Cross-posted from U.S. Department of Health & Human Services
Sexually transmitted infections (STIs) in the United States have increased over the past five years, with a record-breaking number of cases, according to the CDC's latest Sexually Transmitted Disease Surveillance report, released today. STIs are now a public health crisis. Many STIs do not have symptoms, but when left undetected and untreated they can lead to serious health consequences. One of the most common STIs, human papillomavirus (HPV), can lead to six types of cancer. Untreated syphilis in pregnant women can lead to miscarriage or stillbirth; when passed to newborn babies—an occurrence that has increased by 40% over the past year—syphilis can result in severe, lifelong health problems. Chlamydia and gonorrhea can cause urethritis, pelvic inflammatory disease and infertility; and possibly an increased risk of ovarian cancer. In addition, STIs can increase the risk of HIV transmission.
This persistent national trend of increasing STI rates has profound implications for the health of all Americans. We have already begun to lead actions by federal, state, and local partners to reverse this public health epidemic. Although preventing STIs is a complex challenge that continues to evolve, there are a number of proven and innovative actions we are taking—such as improving HPV vaccination rates and STI screening and treatment rates—to prevent, diagnose, and treat these infections in the United States.
To achieve the greatest impact at the federal level, HHS is advancing the first-ever STI Federal Action Plan (STI Plan) for STI prevention, diagnosis, care, and treatment. This effort spearheaded by my office, the Office of the Assistant Secretary for Health, brings together partners from nearly 20 federal agencies and offices. The plan will focus on the four most common STIs that together have the greatest health impact in the United States: chlamydia, gonorrhea, syphilis including congenital syphilis, and HPV. It will also tackle crosscutting issues including integration with other syndemics (two or more linked health problems) such as HIV and the opioid crisis, stigma and discrimination, disparities, and social determinants of health.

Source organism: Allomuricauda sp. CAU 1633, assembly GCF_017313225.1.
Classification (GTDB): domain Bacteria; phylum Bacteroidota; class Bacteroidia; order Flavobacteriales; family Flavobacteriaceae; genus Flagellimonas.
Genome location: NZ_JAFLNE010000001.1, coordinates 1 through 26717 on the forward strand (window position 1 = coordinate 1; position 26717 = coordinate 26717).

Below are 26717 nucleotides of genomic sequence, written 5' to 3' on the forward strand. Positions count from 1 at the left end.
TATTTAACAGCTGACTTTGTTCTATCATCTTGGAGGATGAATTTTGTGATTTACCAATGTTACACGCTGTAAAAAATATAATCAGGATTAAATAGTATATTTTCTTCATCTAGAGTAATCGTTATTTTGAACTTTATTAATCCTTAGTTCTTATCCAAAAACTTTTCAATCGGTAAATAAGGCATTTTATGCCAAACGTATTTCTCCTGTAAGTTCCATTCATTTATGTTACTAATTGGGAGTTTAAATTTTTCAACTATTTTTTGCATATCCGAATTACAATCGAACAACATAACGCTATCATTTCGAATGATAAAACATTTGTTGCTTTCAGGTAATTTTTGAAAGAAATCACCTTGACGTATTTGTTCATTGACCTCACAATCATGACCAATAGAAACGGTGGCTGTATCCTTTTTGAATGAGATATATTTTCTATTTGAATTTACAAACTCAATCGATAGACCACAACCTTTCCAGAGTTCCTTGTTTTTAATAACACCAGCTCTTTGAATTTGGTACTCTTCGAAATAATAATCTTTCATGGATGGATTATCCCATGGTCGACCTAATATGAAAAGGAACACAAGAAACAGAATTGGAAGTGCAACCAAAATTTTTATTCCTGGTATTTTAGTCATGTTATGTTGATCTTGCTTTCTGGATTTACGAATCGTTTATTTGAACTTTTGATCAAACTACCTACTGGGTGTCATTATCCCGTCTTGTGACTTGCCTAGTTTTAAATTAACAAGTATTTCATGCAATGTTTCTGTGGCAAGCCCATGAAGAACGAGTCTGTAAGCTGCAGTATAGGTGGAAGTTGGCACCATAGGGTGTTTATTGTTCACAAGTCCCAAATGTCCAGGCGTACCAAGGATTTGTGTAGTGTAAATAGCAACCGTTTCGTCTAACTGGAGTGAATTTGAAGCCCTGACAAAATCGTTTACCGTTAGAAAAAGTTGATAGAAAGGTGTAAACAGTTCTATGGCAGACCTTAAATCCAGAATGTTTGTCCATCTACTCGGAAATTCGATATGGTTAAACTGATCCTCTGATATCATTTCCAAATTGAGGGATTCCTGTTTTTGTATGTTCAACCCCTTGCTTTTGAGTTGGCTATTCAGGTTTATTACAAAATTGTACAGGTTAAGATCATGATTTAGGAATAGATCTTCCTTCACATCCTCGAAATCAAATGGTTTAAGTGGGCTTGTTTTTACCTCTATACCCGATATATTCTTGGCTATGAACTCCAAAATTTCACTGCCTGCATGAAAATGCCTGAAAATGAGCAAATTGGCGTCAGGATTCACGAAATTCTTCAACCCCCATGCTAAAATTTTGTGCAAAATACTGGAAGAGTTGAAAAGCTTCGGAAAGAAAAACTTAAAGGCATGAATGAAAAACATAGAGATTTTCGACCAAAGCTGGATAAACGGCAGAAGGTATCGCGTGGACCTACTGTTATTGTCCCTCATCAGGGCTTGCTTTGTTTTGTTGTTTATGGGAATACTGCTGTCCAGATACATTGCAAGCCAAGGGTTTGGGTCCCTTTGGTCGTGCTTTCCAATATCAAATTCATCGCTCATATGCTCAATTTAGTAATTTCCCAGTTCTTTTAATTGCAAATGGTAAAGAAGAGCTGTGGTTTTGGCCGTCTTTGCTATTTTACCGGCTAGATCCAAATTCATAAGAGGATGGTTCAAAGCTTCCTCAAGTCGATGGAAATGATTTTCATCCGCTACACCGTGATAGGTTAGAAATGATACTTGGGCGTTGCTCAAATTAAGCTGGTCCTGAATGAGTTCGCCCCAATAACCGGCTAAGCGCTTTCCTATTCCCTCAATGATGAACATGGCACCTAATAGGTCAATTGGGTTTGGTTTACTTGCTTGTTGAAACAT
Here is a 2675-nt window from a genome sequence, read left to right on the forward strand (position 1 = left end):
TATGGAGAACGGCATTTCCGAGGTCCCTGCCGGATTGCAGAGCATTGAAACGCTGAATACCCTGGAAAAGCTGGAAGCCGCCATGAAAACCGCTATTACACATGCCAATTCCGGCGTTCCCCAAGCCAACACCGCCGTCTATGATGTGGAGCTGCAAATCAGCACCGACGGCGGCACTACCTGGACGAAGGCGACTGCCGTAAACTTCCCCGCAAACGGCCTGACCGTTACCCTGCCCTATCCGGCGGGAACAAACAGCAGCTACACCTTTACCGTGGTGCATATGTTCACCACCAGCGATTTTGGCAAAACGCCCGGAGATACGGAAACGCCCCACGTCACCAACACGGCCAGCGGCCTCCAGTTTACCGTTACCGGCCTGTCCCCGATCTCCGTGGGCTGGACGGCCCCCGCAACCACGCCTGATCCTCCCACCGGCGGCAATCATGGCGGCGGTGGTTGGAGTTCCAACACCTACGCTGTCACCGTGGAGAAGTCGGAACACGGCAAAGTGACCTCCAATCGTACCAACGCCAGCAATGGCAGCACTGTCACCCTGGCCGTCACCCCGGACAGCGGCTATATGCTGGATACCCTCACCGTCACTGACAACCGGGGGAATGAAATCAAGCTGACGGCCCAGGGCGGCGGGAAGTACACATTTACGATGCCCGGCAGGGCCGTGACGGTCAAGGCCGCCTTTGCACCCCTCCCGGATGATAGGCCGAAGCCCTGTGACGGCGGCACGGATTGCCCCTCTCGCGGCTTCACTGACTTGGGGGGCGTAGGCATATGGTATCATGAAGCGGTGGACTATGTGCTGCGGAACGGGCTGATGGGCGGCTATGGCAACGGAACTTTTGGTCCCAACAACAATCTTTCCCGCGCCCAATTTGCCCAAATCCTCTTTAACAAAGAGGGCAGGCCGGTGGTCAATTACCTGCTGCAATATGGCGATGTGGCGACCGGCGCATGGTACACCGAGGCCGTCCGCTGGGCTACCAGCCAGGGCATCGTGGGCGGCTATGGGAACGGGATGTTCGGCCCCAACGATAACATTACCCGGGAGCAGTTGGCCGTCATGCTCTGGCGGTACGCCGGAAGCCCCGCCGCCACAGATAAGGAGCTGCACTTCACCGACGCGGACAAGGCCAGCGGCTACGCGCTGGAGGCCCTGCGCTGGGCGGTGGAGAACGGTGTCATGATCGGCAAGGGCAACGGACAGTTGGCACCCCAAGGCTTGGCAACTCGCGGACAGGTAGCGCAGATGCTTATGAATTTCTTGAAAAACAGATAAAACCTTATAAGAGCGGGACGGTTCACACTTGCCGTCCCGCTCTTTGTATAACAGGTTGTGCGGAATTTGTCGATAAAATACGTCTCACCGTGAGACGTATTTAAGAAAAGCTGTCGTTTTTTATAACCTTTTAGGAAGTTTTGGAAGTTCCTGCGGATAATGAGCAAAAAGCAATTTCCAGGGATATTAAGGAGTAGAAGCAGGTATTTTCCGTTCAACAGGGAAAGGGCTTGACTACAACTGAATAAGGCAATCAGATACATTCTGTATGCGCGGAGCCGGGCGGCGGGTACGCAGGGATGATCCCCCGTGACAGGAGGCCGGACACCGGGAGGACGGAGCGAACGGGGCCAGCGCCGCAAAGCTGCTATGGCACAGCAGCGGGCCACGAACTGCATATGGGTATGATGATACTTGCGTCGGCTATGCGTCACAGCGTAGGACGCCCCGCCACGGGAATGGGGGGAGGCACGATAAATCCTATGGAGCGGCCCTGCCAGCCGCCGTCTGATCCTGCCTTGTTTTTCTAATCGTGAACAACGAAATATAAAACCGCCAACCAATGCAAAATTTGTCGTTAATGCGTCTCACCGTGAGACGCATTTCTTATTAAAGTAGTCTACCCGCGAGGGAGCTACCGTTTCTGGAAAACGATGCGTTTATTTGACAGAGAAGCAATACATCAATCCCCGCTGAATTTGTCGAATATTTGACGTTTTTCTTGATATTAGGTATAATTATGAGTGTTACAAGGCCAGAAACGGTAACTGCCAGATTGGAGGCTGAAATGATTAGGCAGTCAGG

When we all work together toward a common goal, our impact is greater. That is why soliciting feedback from stakeholders has been a central component to the STI Plan's development. This year, HHS hosted six listening sessions with more than 1,000 participants representing nearly every state. We also published a Request for Information in the Federal Register, and in response we received more than 300 comments from a range of parties, including from healthcare providers, state and local health departments, tribal communities, and community- and faith- based organizations. This input is helping shape the STI Plan and ensure that its strategies are relevant and actionable, not just at the federal, but at local and state levels.
It is time to reverse the worrisome upward trend in sexually transmitted infections and the STI Plan will help lead the way. You can stay up-to-date on the plan by following the STI Plan Announcements page and the #STIPlan hashtag.